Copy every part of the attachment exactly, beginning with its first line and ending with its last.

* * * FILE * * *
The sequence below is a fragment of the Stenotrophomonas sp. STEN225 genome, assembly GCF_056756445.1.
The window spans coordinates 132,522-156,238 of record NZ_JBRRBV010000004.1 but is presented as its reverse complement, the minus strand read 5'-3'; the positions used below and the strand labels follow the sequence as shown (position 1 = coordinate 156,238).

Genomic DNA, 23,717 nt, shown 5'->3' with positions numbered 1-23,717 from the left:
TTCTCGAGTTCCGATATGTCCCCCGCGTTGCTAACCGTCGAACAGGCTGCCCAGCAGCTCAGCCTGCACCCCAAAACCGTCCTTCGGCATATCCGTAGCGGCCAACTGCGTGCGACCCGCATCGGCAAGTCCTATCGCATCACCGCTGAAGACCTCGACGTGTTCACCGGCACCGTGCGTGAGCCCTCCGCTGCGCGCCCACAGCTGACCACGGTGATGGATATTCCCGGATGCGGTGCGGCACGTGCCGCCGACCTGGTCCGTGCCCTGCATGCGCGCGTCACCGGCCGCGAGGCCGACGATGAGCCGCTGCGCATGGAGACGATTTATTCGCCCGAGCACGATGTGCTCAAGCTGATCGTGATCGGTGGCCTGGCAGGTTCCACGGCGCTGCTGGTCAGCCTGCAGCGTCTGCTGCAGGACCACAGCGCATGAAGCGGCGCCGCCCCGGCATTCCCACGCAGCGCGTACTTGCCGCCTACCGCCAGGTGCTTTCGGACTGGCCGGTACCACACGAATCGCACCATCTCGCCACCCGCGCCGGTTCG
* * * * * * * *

The sequence below is a fragment of the Stenotrophomonas sp. STEN225 genome, assembly GCF_056756445.1.
The window spans coordinates 132,522-156,238 of record NZ_JBRRBV010000004.1 but is presented as its reverse complement, the minus strand read 5'-3'; the positions used below and the strand labels follow the sequence as shown (position 1 = coordinate 156,238).

Genomic DNA, 23,717 nt, shown 5'->3' with positions numbered 1-23,717 from the left:
TTCTCGAGTTCCGATATGTCCCCCGCGTTGCTAACCGTCGAACAGGCTGCCCAGCAGCTCAGCCTGCACCCCAAAACCGTCCTTCGGCATATCCGTAGCGGCCAACTGCGTGCGACCCGCATCGGCAAGTCCTATCGCATCACCGCTGAAGACCTCGACGTGTTCACCGGCACCGTGCGTGAGCCCTCCGCTGCGCGCCCACAGCTGACCACGGTGATGGATATTCCCGGATGCGGTGCGGCACGTGCCGCCGACCTGGTCCGTGCCCTGCATGCGCGCGTCACCGGCCGCGAGGCCGACGATGAGCCGCTGCGCATGGAGACGATTTATTCGCCCGAGCACGATGTGCTCAAGCTGATCGTGATCGGTGGCCTGGCAGGTTCCACGGCGCTGCTGGTCAGCCTGCAGCGTCTGCTGCAGGACCACAGCGCATGAAGCGGCGCCGCCCCGGCATTCCCACGCAGCGCGTACTTGCCGCCTACCGCCAGGTGCTTTCGGACTGGCCGGTACCACACGAATCGCACCATCTCGCCACCCGCGCCGGTTCG